Mobile Vietnam Memorial Makes Stop in Santa Fe, New Mexico
On Tuesday, The Wall That Heals was trucked into Fort Marcy Park in Santa Fe. The mobile, half-size replica of the National Vietnam Veterans’ Memorial will be viewable 24 hours a day until Monday morning. Over the weekend, the park will host multiple events to honor those who have served and are listed on the wall. Mayor Javier Gonzales and other city officials will be present at an opening ceremony on Thursday morning.
The 250-foot-long wall is much smaller than the original, located in Washington, D.C., but bears all 58,286 service members who lost their lives in action during the Vietnam War. Included in that number is the names of the 398 New Mexicans who died while serving. Early on Saturday evening, the names of those individuals will be read during a candlelight vigil by the New Mexico chapter of the American Gold Star Mothers.
The Wall That Heals was originally created in 1996 by the Vietnam Veterans’ Memorial Fund. It features 24 powder-coated panels that all feature six columns of names. In addition, it opens up to showcase a mobile museum complete with photos, letters, and memorabilia contributed by the public.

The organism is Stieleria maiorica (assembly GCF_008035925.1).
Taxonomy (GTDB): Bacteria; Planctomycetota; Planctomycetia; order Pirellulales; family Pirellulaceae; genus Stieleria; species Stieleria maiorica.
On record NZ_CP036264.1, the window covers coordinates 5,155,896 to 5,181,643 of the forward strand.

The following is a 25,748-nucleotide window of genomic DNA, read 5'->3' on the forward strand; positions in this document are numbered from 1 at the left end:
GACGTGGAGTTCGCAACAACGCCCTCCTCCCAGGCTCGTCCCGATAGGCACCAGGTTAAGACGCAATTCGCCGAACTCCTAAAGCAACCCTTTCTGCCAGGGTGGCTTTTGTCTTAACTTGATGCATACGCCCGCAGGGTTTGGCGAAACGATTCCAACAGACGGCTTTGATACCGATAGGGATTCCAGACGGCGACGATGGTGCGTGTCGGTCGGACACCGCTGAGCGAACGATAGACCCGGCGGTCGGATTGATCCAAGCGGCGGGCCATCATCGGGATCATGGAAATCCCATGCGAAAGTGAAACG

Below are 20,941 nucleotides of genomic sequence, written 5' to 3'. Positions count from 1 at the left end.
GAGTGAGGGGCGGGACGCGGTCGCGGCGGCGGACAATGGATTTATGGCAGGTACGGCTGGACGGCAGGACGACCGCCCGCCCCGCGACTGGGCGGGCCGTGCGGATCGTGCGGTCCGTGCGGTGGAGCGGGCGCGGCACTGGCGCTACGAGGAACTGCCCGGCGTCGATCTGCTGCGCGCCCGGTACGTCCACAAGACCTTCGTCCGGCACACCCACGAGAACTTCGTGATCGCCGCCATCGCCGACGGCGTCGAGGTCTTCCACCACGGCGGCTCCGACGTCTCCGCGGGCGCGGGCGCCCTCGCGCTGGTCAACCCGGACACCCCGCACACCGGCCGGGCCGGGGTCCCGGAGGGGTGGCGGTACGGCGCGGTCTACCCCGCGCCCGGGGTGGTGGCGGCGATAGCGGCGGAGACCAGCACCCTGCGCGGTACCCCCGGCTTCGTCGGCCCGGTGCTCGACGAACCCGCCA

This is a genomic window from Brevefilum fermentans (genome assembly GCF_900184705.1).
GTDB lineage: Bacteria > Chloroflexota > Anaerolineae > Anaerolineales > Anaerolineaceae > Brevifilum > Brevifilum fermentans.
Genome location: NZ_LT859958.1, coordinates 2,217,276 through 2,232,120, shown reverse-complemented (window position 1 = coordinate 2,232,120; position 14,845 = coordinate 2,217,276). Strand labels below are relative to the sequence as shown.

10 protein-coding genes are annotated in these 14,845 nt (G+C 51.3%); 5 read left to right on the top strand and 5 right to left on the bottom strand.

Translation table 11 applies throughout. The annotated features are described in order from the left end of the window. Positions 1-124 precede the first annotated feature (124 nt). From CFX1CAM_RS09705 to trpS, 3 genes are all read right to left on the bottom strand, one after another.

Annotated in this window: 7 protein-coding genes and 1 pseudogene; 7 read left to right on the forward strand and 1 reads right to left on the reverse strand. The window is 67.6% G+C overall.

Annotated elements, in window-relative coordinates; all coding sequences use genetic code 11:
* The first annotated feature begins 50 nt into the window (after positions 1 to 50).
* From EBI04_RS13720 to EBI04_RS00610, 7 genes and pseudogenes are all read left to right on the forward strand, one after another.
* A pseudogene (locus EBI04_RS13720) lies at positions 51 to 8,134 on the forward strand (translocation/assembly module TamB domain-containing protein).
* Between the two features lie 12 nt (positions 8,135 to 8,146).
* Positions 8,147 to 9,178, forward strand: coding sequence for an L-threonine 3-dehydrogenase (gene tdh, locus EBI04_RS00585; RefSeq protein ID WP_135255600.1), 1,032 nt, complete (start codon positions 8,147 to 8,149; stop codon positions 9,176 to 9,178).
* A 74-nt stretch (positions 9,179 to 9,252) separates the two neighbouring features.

Its purpose is to honor those who were killed in action, educate people about the war itself, and encourage veterans who have not been able to find the strength to visit the full memorial “find the strength and courage to do so within their own communities, thus allowing the healing process to begin.”
Since being built, the wall has visited more than 350 locations across the United States. It was located in San Diego last week and will make its way to San Antonio next. There is never a charge for public viewings.
Anyone that comes to see The Wall That Heals will find an abundance of other attractive local points of interests as well after they have paid their respects.
“Santa Fe is so much about history, and we have innumerable museums,” says Nobel Davis, Owner and Broker at Santa Fe Exclusives. “There is an area in Santa Fe called Museum Hill. That would be my first choice for anyone who wants to learn about what makes Santa Fe so unique.”